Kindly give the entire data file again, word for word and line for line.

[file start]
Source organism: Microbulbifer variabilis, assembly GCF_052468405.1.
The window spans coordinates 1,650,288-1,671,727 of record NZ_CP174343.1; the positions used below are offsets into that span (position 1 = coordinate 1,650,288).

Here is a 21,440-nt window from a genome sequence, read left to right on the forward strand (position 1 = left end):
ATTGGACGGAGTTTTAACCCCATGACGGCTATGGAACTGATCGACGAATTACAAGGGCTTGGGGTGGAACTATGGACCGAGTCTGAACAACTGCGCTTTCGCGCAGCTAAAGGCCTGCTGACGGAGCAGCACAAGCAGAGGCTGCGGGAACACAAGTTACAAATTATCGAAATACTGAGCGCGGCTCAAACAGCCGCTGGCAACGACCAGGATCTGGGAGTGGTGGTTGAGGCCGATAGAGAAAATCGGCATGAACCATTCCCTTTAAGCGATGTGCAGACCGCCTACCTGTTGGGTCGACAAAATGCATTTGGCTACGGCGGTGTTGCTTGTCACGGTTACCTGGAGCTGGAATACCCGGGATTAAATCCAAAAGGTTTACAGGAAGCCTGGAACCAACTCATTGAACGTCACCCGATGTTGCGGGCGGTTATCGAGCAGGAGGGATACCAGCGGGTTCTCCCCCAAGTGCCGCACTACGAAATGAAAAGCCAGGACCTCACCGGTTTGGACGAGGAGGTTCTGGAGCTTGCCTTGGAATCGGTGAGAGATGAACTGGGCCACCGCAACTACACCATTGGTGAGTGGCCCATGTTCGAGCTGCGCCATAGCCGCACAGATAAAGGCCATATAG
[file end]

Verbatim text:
Source organism: Microbulbifer variabilis, assembly GCF_052468405.1.
The window spans coordinates 1,650,288-1,671,727 of record NZ_CP174343.1; the positions used below are offsets into that span (position 1 = coordinate 1,650,288).

Here is a 21,440-nt window from a genome sequence, read left to right on the forward strand (position 1 = left end):
ATTGGACGGAGTTTTAACCCCATGACGGCTATGGAACTGATCGACGAATTACAAGGGCTTGGGGTGGAACTATGGACCGAGTCTGAACAACTGCGCTTTCGCGCAGCTAAAGGCCTGCTGACGGAGCAGCACAAGCAGAGGCTGCGGGAACACAAGTTACAAATTATCGAAATACTGAGCGCGGCTCAAACAGCCGCTGGCAACGACCAGGATCTGGGAGTGGTGGTTGAGGCCGATAGAGAAAATCGGCATGAACCATTCCCTTTAAGCGATGTGCAGACCGCCTACCTGTTGGGTCGACAAAATGCATTTGGCTACGGCGGTGTTGCTTGTCACGGTTACCTGGAGCTGGAATACCCGGGATTAAATCCAAAAGGTTTACAGGAAGCCTGGAACCAACTCATTGAACGTCACCCGATGTTGCGGGCGGTTATCGAGCAGGAGGGATACCAGCGGGTTCTCCCCCAAGTGCCGCACTACGAAATGAAAAGCCAGGACCTCACCGGTTTGGACGAGGAGGTTCTGGAGCTTGCCTTGGAATCGGTGAGAGATGAACTGGGCCACCGCAACTACACCATTGGTGAGTGGCCCATGTTCGAGCTGCGCCATAGCCGCACAGATAAAGGCCATATAG